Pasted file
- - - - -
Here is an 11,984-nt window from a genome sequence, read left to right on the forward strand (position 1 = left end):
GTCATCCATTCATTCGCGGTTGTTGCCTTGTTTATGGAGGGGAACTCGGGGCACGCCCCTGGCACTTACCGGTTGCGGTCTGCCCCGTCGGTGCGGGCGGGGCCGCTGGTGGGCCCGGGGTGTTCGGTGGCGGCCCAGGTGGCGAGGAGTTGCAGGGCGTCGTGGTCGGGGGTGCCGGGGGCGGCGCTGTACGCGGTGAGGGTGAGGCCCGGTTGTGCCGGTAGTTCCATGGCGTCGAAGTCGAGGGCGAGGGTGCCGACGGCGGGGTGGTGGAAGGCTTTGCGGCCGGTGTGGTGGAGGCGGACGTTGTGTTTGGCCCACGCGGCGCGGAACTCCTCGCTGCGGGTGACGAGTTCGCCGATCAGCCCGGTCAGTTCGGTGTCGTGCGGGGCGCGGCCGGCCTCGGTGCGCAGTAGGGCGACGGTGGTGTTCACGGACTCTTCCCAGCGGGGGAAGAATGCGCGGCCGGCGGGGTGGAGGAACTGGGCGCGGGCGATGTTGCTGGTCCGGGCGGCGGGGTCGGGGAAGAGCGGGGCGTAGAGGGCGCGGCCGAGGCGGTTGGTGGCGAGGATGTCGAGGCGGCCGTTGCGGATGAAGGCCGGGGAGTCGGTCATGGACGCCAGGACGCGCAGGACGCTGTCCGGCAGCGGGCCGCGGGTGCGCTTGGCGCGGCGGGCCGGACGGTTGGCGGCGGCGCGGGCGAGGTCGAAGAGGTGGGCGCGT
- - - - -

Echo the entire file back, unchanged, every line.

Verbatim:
Here is an 11,984-nt window from a genome sequence, read left to right on the forward strand (position 1 = left end):
GTCATCCATTCATTCGCGGTTGTTGCCTTGTTTATGGAGGGGAACTCGGGGCACGCCCCTGGCACTTACCGGTTGCGGTCTGCCCCGTCGGTGCGGGCGGGGCCGCTGGTGGGCCCGGGGTGTTCGGTGGCGGCCCAGGTGGCGAGGAGTTGCAGGGCGTCGTGGTCGGGGGTGCCGGGGGCGGCGCTGTACGCGGTGAGGGTGAGGCCCGGTTGTGCCGGTAGTTCCATGGCGTCGAAGTCGAGGGCGAGGGTGCCGACGGCGGGGTGGTGGAAGGCTTTGCGGCCGGTGTGGTGGAGGCGGACGTTGTGTTTGGCCCACGCGGCGCGGAACTCCTCGCTGCGGGTGACGAGTTCGCCGATCAGCCCGGTCAGTTCGGTGTCGTGCGGGGCGCGGCCGGCCTCGGTGCGCAGTAGGGCGACGGTGGTGTTCACGGACTCTTCCCAGCGGGGGAAGAATGCGCGGCCGGCGGGGTGGAGGAACTGGGCGCGGGCGATGTTGCTGGTCCGGGCGGCGGGGTCGGGGAAGAGCGGGGCGTAGAGGGCGCGGCCGAGGCGGTTGGTGGCGAGGATGTCGAGGCGGCCGTTGCGGATGAAGGCCGGGGAGTCGGTCATGGACGCCAGGACGCGCAGGACGCTGTCCGGCAGCGGGCCGCGGGTGCGCTTGGCGCGGCGGGCCGGACGGTTGGCGGCGGCGCGGGCGAGGTCGAAGAGGTGGGCGCGT